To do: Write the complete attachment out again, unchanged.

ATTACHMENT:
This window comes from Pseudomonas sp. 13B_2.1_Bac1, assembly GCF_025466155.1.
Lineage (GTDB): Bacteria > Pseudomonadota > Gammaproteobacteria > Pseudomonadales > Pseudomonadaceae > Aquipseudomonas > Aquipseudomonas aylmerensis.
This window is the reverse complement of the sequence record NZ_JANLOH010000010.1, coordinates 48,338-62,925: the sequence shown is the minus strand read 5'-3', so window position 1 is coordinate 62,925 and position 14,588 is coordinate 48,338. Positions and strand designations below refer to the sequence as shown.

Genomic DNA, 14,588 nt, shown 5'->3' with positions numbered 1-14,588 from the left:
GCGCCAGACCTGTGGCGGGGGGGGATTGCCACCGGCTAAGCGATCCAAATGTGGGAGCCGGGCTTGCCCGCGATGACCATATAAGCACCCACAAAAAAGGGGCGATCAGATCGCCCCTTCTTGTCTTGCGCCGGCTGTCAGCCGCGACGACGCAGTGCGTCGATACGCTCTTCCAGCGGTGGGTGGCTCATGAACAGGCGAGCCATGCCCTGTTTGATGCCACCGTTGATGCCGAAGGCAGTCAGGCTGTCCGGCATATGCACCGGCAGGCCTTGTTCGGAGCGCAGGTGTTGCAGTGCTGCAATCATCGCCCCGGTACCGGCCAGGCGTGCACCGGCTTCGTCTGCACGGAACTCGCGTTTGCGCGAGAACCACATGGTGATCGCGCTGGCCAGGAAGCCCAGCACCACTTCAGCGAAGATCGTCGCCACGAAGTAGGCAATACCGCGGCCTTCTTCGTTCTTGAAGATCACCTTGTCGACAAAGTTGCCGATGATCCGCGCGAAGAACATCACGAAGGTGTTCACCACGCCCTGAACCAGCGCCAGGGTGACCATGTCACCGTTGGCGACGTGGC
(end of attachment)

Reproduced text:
This window comes from Pseudomonas sp. 13B_2.1_Bac1, assembly GCF_025466155.1.
Lineage (GTDB): Bacteria > Pseudomonadota > Gammaproteobacteria > Pseudomonadales > Pseudomonadaceae > Aquipseudomonas > Aquipseudomonas aylmerensis.
This window is the reverse complement of the sequence record NZ_JANLOH010000010.1, coordinates 48,338-62,925: the sequence shown is the minus strand read 5'-3', so window position 1 is coordinate 62,925 and position 14,588 is coordinate 48,338. Positions and strand designations below refer to the sequence as shown.

Genomic DNA, 14,588 nt, shown 5'->3' with positions numbered 1-14,588 from the left:
GCGCCAGACCTGTGGCGGGGGGGGATTGCCACCGGCTAAGCGATCCAAATGTGGGAGCCGGGCTTGCCCGCGATGACCATATAAGCACCCACAAAAAAGGGGCGATCAGATCGCCCCTTCTTGTCTTGCGCCGGCTGTCAGCCGCGACGACGCAGTGCGTCGATACGCTCTTCCAGCGGTGGGTGGCTCATGAACAGGCGAGCCATGCCCTGTTTGATGCCACCGTTGATGCCGAAGGCAGTCAGGCTGTCCGGCATATGCACCGGCAGGCCTTGTTCGGAGCGCAGGTGTTGCAGTGCTGCAATCATCGCCCCGGTACCGGCCAGGCGTGCACCGGCTTCGTCTGCACGGAACTCGCGTTTGCGCGAGAACCACATGGTGATCGCGCTGGCCAGGAAGCCCAGCACCACTTCAGCGAAGATCGTCGCCACGAAGTAGGCAATACCGCGGCCTTCTTCGTTCTTGAAGATCACCTTGTCGACAAAGTTGCCGATGATCCGCGCGAAGAACATCACGAAGGTGTTCACCACGCCCTGAACCAGCGCCAGGGTGACCATGTCACCGTTGGCGACGTGGC